Massachusetts lawmakers are running out of time and there’s still no compromise on an ambitious bill to reel in the state's spiraling health care costs.

Senate Republican leader Bruce Tarr from Gloucester is on the conference committee charged with reconciling the House and Senate versions of the bill. He expected a compromise the week of July 30, but said he was concerned House and Senate members won't have adequate time to review and vote on the bill.

“I am somewhat disappointed we’re in a situation where this is happening in the 11th hour, because of the magnitude and the impact it will have not only on the health care situation with regard to being able to contain costs but also with regard to the impact the bill will likely have on the state’s economy, given the size the sector has in the economy,” Tarr said.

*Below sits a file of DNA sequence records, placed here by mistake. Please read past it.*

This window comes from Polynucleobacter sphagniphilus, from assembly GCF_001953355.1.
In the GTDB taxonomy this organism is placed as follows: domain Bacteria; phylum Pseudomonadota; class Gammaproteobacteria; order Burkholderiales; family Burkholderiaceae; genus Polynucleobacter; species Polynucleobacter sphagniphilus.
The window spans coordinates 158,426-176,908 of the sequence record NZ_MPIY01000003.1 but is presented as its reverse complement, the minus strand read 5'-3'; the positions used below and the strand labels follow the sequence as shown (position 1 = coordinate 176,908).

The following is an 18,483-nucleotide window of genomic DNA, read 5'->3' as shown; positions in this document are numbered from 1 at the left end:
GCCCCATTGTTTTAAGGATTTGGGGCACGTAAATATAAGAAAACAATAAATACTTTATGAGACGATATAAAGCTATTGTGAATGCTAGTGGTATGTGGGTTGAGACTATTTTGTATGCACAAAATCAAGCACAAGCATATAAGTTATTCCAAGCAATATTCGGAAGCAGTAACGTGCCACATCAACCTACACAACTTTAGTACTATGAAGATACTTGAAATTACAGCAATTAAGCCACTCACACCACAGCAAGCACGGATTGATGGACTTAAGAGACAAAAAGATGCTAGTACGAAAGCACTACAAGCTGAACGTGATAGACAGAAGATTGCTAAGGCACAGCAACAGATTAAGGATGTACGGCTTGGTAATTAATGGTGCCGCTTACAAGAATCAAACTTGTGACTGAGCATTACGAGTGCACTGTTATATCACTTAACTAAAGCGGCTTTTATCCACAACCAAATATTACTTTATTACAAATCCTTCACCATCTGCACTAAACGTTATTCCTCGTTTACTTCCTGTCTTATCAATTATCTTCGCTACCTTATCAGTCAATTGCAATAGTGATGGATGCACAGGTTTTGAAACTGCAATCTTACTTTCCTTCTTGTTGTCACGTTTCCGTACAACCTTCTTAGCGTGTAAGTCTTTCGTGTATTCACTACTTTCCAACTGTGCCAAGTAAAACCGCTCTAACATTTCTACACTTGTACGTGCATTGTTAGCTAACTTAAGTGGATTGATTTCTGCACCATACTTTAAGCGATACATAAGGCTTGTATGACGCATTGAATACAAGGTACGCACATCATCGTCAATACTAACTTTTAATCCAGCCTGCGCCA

Gov. Deval Patrick said a couple of hard issues remained unresolved: “I wish it weren’t going down to the wire the way it seems to right now, but I think we’ll get a good bill.”

One sticking point is whether to impose a so-called "luxury tax" on hospitals that can’t justify their high prices. It’s one of the only enforcement measures in the bill. There’s been heavy lobbying by Boston-area hospitals against it. Senate President Therese Murray is opposed to the tax as is the governor. The House of Representatives is for it.

House and Senate negotiators have until July 31 to get a final cost-containment bill to the governor’s desk if they want it to pass this year.